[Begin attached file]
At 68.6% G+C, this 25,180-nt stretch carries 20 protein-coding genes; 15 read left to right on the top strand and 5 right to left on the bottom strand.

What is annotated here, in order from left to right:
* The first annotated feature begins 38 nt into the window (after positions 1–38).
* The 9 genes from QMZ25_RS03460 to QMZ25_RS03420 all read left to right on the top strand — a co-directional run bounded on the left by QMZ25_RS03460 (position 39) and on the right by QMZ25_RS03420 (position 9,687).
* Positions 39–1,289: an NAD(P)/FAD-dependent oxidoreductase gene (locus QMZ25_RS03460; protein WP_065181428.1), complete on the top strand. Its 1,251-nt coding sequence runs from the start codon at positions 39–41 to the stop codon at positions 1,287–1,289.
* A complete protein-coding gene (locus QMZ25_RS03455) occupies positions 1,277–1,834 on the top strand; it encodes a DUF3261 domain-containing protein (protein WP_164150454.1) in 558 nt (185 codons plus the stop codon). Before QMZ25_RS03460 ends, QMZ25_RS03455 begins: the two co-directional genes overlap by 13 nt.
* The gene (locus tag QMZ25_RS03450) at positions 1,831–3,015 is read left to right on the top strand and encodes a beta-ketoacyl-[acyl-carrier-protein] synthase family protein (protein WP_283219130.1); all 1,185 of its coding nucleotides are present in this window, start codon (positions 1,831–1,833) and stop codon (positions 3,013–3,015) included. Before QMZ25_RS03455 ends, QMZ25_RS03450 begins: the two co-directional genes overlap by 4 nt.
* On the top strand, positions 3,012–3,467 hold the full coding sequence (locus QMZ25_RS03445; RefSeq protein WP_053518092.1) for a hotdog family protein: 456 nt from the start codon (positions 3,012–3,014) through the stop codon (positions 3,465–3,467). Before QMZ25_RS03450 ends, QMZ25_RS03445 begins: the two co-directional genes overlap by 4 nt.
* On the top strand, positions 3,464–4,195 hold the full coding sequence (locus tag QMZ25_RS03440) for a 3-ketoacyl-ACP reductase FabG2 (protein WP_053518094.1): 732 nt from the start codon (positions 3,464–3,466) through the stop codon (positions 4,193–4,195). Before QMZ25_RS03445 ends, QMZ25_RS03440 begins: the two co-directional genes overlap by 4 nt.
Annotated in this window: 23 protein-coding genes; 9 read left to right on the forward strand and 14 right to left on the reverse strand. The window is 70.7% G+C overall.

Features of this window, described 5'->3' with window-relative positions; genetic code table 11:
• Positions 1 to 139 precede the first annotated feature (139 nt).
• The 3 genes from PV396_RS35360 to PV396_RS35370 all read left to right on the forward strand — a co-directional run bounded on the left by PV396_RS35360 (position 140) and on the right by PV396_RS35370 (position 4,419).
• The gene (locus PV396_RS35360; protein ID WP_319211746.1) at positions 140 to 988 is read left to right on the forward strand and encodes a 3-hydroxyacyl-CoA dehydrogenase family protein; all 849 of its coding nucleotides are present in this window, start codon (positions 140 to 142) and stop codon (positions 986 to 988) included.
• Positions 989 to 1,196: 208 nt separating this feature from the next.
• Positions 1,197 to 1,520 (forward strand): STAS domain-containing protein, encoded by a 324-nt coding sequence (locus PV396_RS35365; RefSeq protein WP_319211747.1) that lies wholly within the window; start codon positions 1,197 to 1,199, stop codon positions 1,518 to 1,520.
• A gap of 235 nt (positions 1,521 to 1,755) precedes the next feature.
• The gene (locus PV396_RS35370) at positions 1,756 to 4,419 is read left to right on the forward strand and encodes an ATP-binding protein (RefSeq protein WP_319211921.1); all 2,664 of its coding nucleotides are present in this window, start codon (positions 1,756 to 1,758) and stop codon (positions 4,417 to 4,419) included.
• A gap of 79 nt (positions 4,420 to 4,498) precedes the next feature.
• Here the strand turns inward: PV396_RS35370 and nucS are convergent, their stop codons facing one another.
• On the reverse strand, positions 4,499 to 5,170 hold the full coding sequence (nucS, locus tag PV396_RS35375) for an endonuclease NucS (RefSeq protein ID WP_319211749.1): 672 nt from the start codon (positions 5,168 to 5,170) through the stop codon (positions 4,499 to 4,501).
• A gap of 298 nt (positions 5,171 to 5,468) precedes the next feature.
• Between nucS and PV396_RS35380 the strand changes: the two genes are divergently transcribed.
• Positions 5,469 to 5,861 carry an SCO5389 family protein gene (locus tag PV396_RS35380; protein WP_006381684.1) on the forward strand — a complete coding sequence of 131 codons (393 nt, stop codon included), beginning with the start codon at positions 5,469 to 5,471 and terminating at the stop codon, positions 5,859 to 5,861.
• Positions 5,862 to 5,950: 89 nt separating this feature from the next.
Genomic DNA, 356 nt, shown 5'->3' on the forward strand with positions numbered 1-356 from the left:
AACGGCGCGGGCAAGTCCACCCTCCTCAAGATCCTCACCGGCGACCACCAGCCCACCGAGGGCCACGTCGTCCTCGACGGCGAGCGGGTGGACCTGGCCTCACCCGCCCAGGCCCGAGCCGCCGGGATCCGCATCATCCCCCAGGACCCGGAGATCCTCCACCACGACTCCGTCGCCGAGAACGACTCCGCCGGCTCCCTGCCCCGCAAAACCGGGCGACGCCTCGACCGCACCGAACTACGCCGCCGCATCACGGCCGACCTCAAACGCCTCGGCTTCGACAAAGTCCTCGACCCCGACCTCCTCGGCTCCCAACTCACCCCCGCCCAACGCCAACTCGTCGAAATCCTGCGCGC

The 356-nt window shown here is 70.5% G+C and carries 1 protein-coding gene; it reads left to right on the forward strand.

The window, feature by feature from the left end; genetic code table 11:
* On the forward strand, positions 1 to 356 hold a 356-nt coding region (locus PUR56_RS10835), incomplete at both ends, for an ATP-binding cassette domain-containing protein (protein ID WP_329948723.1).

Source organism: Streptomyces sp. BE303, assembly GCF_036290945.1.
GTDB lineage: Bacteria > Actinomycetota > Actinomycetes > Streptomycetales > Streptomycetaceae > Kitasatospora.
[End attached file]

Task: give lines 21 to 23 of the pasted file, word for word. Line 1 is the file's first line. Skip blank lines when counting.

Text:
• On the reverse strand, positions 4,499 to 5,170 hold the full coding sequence (nucS, locus tag PV396_RS35375) for an endonuclease NucS (RefSeq protein ID WP_319211749.1): 672 nt from the start codon (positions 5,168 to 5,170) through the stop codon (positions 4,499 to 4,501).
• A gap of 298 nt (positions 5,171 to 5,468) precedes the next feature.
• Between nucS and PV396_RS35380 the strand changes: the two genes are divergently transcribed.